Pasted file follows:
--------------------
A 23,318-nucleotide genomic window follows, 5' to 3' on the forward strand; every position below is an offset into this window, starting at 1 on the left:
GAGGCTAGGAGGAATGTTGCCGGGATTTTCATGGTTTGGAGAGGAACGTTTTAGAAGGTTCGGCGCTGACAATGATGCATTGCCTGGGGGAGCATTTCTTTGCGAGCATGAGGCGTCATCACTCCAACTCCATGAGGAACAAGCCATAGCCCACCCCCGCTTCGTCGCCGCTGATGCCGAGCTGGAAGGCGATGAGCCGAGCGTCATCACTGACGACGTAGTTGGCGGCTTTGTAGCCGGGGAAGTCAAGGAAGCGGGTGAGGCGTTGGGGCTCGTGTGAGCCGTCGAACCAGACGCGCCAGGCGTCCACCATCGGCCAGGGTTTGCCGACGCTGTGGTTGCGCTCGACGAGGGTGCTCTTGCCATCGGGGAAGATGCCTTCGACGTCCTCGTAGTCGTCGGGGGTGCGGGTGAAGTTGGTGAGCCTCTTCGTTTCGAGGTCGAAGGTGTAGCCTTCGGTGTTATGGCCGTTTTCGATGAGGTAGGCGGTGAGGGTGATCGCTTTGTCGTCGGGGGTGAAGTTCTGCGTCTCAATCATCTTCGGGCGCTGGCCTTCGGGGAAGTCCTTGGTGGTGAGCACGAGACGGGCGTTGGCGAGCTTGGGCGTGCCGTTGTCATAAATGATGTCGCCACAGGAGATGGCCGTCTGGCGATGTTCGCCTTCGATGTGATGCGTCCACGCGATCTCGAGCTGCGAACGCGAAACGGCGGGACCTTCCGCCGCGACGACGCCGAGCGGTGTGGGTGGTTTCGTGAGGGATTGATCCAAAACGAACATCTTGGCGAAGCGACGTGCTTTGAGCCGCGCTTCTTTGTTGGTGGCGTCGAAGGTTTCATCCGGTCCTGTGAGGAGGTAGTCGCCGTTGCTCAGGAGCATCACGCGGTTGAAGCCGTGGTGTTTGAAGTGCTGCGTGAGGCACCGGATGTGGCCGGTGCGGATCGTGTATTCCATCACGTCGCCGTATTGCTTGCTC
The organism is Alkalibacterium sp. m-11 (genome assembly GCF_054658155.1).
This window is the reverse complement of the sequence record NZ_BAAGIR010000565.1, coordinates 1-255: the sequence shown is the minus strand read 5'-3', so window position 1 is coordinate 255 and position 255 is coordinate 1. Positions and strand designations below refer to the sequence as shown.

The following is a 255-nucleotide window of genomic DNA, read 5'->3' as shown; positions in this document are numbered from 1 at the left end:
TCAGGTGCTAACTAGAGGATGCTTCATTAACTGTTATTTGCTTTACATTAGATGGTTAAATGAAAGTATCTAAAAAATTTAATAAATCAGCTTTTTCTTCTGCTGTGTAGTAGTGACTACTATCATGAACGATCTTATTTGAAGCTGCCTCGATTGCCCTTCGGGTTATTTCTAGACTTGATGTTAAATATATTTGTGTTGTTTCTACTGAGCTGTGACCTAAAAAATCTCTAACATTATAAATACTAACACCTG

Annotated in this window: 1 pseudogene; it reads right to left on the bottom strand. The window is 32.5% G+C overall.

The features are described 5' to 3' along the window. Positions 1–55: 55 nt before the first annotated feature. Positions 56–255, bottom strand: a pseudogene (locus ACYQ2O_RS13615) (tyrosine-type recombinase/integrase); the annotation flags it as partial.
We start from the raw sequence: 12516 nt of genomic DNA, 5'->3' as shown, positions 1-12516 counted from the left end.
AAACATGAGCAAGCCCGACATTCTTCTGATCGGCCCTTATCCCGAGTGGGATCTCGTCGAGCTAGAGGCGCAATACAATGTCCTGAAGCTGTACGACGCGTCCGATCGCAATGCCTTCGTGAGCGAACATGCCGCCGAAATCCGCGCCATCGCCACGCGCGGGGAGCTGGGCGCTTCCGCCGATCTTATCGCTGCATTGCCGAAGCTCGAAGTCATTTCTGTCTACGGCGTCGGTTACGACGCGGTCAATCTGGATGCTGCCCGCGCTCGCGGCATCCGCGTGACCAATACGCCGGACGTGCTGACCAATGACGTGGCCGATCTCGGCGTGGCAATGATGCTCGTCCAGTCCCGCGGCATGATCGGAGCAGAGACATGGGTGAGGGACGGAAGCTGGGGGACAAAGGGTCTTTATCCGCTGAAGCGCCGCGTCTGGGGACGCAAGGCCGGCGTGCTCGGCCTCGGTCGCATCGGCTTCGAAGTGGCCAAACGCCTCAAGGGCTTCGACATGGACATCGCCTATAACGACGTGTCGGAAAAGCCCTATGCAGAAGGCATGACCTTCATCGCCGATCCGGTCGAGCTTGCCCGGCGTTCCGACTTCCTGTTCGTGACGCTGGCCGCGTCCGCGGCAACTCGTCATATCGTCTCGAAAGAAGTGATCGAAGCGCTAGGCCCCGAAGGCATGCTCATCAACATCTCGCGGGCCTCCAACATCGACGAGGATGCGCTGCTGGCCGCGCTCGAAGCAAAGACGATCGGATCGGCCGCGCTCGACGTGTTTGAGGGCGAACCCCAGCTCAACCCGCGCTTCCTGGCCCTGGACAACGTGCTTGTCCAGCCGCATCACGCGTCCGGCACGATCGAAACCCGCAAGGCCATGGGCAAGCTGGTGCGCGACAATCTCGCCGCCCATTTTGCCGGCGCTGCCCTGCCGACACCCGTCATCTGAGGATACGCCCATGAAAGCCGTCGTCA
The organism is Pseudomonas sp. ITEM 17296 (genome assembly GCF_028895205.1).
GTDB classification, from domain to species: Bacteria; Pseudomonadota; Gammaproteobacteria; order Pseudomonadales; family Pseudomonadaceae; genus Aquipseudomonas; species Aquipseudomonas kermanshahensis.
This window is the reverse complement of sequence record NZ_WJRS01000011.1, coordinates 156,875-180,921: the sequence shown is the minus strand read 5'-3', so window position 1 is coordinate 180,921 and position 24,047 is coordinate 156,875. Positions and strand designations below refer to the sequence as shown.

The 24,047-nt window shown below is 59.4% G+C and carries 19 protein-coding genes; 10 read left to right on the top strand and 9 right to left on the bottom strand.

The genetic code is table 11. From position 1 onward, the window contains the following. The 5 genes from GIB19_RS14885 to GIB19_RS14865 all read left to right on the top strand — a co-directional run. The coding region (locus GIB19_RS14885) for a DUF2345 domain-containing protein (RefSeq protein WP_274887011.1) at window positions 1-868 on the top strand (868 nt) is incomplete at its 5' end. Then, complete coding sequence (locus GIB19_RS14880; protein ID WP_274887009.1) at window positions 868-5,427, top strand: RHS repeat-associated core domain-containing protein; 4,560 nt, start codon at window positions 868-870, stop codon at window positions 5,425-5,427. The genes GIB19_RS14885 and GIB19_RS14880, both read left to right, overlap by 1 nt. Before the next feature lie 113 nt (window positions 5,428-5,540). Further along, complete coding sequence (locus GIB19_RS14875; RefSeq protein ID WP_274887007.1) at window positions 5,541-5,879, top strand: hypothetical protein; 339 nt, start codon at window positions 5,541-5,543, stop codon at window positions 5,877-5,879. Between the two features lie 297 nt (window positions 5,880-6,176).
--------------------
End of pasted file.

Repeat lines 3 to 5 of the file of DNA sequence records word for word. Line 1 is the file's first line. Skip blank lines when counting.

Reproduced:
The organism is Alkalibacterium sp. m-11 (genome assembly GCF_054658155.1).
This window is the reverse complement of the sequence record NZ_BAAGIR010000565.1, coordinates 1-255: the sequence shown is the minus strand read 5'-3', so window position 1 is coordinate 255 and position 255 is coordinate 1. Positions and strand designations below refer to the sequence as shown.

The following is a 255-nucleotide window of genomic DNA, read 5'->3' as shown; positions in this document are numbered from 1 at the left end: